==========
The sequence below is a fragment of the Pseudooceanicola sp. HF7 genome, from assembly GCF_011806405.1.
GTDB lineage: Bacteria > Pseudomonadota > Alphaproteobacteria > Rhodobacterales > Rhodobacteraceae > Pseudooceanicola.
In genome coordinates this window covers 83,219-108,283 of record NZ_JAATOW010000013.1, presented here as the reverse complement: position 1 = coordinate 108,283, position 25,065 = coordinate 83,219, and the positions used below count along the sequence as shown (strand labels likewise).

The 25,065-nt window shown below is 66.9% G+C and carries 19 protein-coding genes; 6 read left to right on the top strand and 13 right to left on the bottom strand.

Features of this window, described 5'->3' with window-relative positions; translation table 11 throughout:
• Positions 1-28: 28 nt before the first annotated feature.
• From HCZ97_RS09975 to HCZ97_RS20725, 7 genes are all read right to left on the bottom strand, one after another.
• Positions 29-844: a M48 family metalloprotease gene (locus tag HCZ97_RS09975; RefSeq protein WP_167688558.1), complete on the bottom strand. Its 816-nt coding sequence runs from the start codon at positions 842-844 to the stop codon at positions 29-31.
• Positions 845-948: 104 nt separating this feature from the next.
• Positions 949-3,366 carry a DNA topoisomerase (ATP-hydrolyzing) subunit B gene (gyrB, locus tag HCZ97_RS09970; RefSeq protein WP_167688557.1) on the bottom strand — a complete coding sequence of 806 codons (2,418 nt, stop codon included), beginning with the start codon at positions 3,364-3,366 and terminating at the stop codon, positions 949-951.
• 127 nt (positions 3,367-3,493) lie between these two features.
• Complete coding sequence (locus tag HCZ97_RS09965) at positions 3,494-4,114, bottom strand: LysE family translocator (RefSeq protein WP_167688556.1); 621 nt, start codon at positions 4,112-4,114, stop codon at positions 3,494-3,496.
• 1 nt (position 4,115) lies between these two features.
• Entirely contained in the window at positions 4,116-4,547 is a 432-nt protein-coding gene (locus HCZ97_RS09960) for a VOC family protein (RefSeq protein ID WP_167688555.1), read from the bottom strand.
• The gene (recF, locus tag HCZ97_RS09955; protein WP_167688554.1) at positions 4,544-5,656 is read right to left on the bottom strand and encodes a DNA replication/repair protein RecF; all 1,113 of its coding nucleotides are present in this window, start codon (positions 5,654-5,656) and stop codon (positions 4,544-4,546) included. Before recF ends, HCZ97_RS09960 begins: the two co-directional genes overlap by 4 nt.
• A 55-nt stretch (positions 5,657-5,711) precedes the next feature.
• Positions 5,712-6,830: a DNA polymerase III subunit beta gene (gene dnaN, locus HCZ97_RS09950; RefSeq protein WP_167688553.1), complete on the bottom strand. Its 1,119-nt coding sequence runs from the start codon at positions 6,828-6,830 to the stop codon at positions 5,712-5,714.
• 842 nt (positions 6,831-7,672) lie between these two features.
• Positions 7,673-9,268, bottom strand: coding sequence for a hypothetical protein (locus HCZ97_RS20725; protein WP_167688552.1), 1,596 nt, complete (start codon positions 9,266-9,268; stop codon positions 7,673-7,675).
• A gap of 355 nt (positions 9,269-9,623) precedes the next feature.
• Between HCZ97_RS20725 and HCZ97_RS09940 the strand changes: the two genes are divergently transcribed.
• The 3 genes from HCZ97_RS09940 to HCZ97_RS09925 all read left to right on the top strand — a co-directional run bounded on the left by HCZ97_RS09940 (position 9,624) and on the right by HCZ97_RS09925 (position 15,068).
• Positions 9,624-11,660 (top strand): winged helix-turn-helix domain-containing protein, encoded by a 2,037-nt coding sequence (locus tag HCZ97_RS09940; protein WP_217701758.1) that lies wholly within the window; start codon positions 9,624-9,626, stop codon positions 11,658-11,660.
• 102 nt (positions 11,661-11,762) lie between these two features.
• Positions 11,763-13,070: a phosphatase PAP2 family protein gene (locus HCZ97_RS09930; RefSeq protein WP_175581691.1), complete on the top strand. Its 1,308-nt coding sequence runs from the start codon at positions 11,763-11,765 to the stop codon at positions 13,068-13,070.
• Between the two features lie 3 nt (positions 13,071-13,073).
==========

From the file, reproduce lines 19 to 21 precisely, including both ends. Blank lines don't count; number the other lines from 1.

• Positions 7,673-9,268, bottom strand: coding sequence for a hypothetical protein (locus HCZ97_RS20725; protein WP_167688552.1), 1,596 nt, complete (start codon positions 9,266-9,268; stop codon positions 7,673-7,675).
• A gap of 355 nt (positions 9,269-9,623) precedes the next feature.
• Between HCZ97_RS20725 and HCZ97_RS09940 the strand changes: the two genes are divergently transcribed.